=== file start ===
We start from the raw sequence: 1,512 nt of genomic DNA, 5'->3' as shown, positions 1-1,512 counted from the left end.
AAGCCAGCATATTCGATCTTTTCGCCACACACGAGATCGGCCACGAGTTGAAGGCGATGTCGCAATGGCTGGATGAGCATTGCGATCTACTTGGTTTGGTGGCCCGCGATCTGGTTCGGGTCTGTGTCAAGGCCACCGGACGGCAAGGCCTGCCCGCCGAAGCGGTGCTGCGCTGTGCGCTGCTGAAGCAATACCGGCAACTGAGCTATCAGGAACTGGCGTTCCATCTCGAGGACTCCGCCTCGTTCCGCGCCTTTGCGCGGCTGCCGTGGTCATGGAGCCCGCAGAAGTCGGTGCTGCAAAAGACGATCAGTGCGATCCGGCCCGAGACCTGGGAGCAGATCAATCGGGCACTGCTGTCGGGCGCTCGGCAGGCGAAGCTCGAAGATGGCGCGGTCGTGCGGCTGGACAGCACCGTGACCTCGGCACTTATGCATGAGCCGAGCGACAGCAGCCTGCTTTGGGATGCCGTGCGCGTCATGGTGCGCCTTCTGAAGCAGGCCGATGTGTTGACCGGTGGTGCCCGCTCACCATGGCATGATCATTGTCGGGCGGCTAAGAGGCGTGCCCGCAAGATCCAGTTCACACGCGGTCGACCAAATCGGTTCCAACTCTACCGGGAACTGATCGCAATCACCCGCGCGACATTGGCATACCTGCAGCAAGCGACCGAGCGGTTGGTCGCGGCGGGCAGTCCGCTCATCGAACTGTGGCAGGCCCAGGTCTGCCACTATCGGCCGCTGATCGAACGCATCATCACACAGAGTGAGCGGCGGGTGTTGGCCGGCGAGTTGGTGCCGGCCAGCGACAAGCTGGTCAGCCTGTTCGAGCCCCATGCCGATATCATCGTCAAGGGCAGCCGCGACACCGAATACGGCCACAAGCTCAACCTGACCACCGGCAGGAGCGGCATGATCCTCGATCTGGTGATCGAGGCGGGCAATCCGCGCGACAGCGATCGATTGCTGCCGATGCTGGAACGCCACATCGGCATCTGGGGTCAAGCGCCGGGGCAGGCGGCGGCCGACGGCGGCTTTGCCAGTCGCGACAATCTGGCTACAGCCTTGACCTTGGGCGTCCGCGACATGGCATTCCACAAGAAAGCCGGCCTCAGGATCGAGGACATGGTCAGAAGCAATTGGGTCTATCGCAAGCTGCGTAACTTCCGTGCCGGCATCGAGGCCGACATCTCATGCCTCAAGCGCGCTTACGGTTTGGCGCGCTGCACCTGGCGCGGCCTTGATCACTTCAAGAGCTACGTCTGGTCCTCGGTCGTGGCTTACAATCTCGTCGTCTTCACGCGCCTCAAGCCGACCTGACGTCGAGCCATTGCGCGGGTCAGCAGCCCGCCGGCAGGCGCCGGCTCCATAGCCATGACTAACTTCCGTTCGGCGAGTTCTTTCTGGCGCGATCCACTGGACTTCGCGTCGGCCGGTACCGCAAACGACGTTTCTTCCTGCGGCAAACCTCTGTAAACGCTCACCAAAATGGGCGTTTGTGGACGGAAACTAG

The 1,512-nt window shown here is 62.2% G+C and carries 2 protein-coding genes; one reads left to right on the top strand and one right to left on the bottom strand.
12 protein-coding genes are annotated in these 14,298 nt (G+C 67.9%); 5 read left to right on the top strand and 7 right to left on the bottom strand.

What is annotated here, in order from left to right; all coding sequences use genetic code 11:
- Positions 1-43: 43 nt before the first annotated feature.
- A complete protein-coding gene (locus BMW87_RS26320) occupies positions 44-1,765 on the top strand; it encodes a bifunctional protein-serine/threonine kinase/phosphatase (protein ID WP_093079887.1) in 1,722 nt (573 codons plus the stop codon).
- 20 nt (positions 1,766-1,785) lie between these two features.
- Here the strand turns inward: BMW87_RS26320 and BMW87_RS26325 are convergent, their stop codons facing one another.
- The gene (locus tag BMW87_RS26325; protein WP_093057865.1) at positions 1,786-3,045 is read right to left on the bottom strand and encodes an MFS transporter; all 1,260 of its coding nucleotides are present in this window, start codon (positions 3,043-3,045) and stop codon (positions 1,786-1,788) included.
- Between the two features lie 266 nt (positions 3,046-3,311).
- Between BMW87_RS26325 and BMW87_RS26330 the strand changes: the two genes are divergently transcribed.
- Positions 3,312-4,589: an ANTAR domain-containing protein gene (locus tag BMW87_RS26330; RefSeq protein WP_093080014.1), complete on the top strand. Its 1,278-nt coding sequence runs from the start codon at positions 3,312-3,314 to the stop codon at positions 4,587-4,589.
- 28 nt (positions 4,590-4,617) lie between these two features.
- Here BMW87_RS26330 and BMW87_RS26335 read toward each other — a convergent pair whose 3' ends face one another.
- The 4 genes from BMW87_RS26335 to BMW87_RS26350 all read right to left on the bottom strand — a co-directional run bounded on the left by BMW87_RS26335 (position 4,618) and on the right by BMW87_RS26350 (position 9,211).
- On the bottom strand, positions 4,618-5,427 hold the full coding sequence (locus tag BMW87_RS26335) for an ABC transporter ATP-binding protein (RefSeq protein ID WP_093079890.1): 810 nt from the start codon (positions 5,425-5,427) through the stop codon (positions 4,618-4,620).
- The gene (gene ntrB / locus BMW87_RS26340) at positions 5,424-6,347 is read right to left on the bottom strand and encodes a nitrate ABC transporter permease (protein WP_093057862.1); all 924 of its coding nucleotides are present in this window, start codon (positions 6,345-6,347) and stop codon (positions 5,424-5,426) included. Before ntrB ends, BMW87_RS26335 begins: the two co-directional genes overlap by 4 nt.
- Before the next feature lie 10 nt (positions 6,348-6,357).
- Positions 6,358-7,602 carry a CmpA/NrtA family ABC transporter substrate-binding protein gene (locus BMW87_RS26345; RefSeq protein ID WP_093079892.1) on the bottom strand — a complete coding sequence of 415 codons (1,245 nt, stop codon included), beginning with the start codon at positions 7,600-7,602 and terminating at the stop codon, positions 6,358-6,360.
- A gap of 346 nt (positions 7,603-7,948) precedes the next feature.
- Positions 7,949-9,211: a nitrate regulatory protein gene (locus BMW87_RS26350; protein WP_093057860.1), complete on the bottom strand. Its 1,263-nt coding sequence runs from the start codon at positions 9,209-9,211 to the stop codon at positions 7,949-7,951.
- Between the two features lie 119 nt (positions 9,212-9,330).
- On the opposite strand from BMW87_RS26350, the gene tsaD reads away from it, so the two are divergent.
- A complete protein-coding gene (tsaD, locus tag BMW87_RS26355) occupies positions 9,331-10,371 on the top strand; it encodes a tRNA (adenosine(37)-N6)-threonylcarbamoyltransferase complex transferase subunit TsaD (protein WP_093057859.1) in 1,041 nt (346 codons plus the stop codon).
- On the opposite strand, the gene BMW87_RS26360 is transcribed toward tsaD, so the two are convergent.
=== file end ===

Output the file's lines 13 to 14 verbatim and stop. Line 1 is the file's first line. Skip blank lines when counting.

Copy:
- Positions 3,312-4,589: an ANTAR domain-containing protein gene (locus tag BMW87_RS26330; RefSeq protein WP_093080014.1), complete on the top strand. Its 1,278-nt coding sequence runs from the start codon at positions 3,312-3,314 to the stop codon at positions 4,587-4,589.
- 28 nt (positions 4,590-4,617) lie between these two features.